The paper "A Geographic Information System - Icloud" is an excellent example of an essay on information technology. Most software services are already on the cloud while many others are also headed for the cloud. Desktop applications are soon to become a thing of the future as most applications move to the cloud. Today, you can store documents, images, presentations, calendars, articles and many other file types on the cloud. It only logically follows that the future of GIS is on the cloud just like the other business applications.
GIS software on the cloud has many advantages that will accelerate the shift to cloud-based GIS. One of the distinct advantages of GIS on the cloud is its potential to deliver GIS services to customers beyond the traditional GIS niches. Discussion Moving GIS to the cloud is appealing to many GIS businesses as the shift will enable GIS to reach customers beyond the current core markets. Currently, GIS is only used in niche markets such as utilities, government, gas sector, telecommunications and oil (Sui 2014). By moving GIS to the cloud the barriers to uptake of GIS by the wider business community can be eliminated.
GIS has value to any organization that needs easily understood reports, charts, and maps. However, GIS availability remains significantly constrained by unnecessary complexity, excessive costs and lack of accessibility (Sui 2004). Unlike existing GIS software, GIS cloud can make the process of integrating GIS information easy and less expensive. Demand for GIS is growing beyond the traditional markets partly driven by low-end online GIS applications such as Google Earth and Bing maps (Sui 2014). These low-end GIS applications are still used by hobbyists and consumers and it is still questionable if they can be used as large scale GIS software.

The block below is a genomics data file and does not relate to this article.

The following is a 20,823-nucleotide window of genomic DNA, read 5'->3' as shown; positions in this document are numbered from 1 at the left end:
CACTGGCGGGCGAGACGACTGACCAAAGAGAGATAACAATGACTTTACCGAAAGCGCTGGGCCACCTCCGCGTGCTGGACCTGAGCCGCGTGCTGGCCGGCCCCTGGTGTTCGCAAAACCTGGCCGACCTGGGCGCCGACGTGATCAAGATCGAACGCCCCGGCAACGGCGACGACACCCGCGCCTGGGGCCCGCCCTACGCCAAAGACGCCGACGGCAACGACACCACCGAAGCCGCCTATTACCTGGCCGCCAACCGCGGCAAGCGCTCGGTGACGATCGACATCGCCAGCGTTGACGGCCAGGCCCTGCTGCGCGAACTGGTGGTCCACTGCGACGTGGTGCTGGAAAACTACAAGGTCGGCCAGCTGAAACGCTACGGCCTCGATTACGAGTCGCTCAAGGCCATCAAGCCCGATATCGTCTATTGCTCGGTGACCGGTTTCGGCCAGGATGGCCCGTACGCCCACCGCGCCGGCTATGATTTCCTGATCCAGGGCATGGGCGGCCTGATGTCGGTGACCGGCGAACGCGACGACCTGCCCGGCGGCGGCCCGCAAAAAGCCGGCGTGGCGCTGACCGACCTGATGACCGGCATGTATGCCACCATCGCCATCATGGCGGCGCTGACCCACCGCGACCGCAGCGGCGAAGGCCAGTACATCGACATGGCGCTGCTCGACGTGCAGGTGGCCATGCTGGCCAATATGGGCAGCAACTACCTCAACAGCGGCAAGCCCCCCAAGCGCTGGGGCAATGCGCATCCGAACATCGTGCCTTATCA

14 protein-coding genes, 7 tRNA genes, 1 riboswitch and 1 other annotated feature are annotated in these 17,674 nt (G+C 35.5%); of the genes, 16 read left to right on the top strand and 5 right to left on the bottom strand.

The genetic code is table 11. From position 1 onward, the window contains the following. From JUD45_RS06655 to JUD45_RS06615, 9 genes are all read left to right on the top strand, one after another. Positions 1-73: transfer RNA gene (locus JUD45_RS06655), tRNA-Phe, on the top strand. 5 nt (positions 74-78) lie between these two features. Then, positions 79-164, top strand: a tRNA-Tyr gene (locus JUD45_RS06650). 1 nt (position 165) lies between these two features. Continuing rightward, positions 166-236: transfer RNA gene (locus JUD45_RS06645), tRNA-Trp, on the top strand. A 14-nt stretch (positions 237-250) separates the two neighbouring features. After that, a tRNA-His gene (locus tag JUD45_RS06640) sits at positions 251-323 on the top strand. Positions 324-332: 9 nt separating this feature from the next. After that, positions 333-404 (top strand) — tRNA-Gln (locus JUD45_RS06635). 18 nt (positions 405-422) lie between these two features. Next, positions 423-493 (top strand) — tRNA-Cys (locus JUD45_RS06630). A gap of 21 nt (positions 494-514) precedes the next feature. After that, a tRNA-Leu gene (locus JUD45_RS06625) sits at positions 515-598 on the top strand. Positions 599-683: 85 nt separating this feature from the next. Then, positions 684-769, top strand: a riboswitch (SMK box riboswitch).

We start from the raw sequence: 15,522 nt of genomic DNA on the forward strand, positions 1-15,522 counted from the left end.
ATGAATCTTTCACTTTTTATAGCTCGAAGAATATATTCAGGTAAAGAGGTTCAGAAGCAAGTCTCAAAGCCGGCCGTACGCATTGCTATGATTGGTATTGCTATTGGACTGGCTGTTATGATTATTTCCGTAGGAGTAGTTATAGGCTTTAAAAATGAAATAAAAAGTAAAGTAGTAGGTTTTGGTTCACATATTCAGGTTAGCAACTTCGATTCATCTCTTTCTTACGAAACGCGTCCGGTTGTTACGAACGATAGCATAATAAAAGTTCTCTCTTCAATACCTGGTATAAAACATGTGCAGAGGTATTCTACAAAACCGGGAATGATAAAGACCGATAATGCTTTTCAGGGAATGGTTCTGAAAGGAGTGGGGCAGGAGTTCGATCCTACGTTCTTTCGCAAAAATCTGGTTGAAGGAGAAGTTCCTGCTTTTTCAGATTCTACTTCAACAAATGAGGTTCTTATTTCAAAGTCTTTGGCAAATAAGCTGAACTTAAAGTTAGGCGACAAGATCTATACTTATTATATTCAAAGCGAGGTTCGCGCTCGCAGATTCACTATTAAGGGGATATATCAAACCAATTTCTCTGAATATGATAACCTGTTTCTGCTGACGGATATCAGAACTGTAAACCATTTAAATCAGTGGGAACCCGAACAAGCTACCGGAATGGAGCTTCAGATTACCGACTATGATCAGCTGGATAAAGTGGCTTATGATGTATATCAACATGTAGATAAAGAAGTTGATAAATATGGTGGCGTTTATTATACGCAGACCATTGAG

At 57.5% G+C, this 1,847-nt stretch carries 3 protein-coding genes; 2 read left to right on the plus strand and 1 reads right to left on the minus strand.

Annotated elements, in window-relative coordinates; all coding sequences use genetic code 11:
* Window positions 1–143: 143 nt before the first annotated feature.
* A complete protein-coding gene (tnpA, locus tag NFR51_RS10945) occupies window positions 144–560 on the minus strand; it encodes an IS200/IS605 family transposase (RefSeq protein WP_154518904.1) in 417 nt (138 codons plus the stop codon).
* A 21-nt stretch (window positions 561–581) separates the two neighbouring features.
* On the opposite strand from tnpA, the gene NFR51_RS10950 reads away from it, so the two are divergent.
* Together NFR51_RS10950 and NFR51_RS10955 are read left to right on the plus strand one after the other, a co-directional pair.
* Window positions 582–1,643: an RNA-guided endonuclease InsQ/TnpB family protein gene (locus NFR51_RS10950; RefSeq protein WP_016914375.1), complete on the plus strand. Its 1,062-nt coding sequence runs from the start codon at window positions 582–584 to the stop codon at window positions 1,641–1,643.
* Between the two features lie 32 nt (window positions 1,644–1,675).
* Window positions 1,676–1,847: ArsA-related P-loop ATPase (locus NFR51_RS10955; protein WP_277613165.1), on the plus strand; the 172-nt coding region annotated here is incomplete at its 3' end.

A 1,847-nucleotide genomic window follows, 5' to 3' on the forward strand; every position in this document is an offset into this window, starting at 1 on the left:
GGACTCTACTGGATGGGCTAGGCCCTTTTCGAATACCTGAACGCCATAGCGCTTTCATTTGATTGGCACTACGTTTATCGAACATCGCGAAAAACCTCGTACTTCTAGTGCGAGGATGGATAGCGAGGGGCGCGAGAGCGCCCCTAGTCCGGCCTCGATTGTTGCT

The present online applications have proved too costly when used for business purposes (Sui 2014). However, the software serves individual mapping needs very well. Despite the disadvantages, Bing and Google have shown that the GIS cloud has immense potential in terms of ease of use and availability. Cloud GIS can enable GIS to overcome the traditional constraints of complexity, cost, and accessibility (Sui 2014). With these constraints resolved, GIS can be made available beyond its traditional niche markets.
Cloud computing provides a delivery method for geospatial capabilities to line-of-business information and enterprise information systems. According to Sui (2014), GIS in the cloud can offer much more than just a webified version of the current GIS products. GIS on the cloud will become a multi-layered offering with GIS applications tailored to businesses or industries. The application will have broad GIS functionality and will be built on a robust platform. GIS applications on the cloud will also have the same reliability, security, and scalability as other online applications (Evangelidis et al 2014).